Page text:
These things have taken root, as our coding across the curriculum initiative is taking root, because they are strategic changes that are part and parcel of who we are as a school and where our established strategic directions have been taking us. They have taken root because the professional development we experienced was for everyone, with a clear expectation that the learning would be incorporated, over time and thoughtfully, into our culture of pedagogy and curriculum and assessment design. 

Have our teachers sacrificed all their autonomy? I don’t think so. Teachers are still idiosyncratic in their ways and very much individuals as to how they teach their courses. Expectations for the integration of these practices enhance teaching and learning, and they are creatively taking each in very clear and specific directions toward goals that flow from our mission and values.

One other thing about strategic change, change based on articulated goals and needs, is that it actually imposes discipline on the school and especially the administration. The idea of the moment, the great thing a division head heard about at a conference, cannot become the immediate, top-down, unanchored change that unsettles everyone. 

In the end, students experience a consistent kind of educational program delivered by teachers who are very much themselves and empowered to be creative using some pretty exciting tools. I don’t think, either, that it’s a coincidence that the school has never been in better shape; prospective students and their families can be pretty secure in knowing that what the admissions office says about the program will be the student experience, and they seem responsive to this idea. 

It takes a certain amount of faith, maybe even chutzpah, to boldly proclaim that a new initiative is strategic and that it for everyone—no escape clause for grumps, no opting out for resisters. It also takes the will to offer the tools and professional development to make the new thing work. But above all, it takes the belief that making programmatic change at an institutional level is indeed a better thing for kids than localized or ephemeral initiatives or having the overall student experience be catch-as-catch-can with regard to things the school maintains are priorities.

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  2. Peter,

    As someone outside the independent school world, I’m curious: to what extent are teachers involved in strategic decisions? Because the language used to describe the “strategic changes” that teachers are expected to implement will sound, to many, like yet more top-down initiatives that may work, may not, may stick, or may not.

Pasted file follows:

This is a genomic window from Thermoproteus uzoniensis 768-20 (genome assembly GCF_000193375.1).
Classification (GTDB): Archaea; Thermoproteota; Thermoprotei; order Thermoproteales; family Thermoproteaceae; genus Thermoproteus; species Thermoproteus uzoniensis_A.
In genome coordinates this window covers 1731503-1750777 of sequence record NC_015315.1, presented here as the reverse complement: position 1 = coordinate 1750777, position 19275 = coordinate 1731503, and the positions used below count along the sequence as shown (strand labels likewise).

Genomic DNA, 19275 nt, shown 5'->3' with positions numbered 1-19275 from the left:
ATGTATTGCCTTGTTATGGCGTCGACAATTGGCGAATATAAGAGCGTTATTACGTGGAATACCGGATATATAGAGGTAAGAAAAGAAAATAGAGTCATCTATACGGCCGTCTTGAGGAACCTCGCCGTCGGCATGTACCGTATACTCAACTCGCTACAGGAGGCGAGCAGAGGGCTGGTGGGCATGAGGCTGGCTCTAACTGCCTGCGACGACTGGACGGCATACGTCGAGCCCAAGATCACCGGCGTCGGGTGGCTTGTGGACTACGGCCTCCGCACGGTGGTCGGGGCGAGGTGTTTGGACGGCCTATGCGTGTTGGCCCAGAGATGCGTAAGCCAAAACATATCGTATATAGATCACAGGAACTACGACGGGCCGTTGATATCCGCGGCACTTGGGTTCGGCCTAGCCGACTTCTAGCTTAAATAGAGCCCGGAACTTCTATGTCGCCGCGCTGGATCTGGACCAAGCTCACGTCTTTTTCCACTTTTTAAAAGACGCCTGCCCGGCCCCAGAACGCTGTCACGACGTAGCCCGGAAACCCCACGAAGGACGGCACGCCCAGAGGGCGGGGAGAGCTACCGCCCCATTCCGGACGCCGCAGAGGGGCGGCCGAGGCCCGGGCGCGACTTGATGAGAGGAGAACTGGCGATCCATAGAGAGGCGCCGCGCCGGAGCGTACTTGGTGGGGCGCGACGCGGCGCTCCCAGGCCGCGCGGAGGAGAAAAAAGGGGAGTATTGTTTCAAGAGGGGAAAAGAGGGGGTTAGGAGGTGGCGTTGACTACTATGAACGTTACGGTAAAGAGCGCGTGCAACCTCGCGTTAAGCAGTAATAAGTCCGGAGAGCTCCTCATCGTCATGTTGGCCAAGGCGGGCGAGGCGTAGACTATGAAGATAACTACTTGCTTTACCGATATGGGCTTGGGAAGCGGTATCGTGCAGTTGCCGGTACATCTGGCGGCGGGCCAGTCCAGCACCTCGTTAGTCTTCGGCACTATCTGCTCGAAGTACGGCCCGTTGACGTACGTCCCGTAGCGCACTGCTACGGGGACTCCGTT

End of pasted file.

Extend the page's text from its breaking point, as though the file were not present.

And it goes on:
• Great question, and to a degree your supposition is correct: these are often top-down, in the end. Independent schools tend to undertake periodic “strategic thinking” or “strategic planning” exercises. The very best of these are very inclusive, with significant participation from faculty and staff as well as (often) parents and even alums. The idea is to assess where the school is and where it needs to go, using mission and values as anchor points.

      In the end, though, most strategic directions/priorities/thinking/planning exercises wind up generating what we used to call a “plan” but is better seen as a set of priorities or directions. These are ratified by the board and become guidelines for the school’s action in the short future.

      Not so long ago schools went through exhaustive self-studies to create these plans, then generated a 5-7-year plan or blueprint, and then tucked the whole thing away neatly in a fire-proof file drawer. The current best practice is to work on a shorter horizon and a more nimble, principle-driven (and less principal-driven, if you see the difference) set of priorities or guidelines.

      So, yes, top-down, but with very much less of the capricious or “in the moment” or “where the heck did this come from?” and “we’ll try it and forget it” kinds of experiences that we have all had along the way.

      I will say that doing this well requires a faculty that buys into and actively supports the directions. This involves including them in the process and communicating expectations clearly. I would argue that many initiatives fail because our kindly, conflict-averse administrative selves have taken a “you oughta go this way but we’re not going to tell you exactly where or how until you have failed” approach, without clear expectations, that can devolve unintentionally but perniciously into something that feels very passive-aggressive. The strategic change approach can reduce that part, at least.

      I guess the bargain we make in choosing to work in mission-driven schools is that we have to support and participate the furtherance of the mission. For me it’s been worth it (with those moments, of course, over 30+ years), but “fit” matters for teachers as well as for students in independent schools.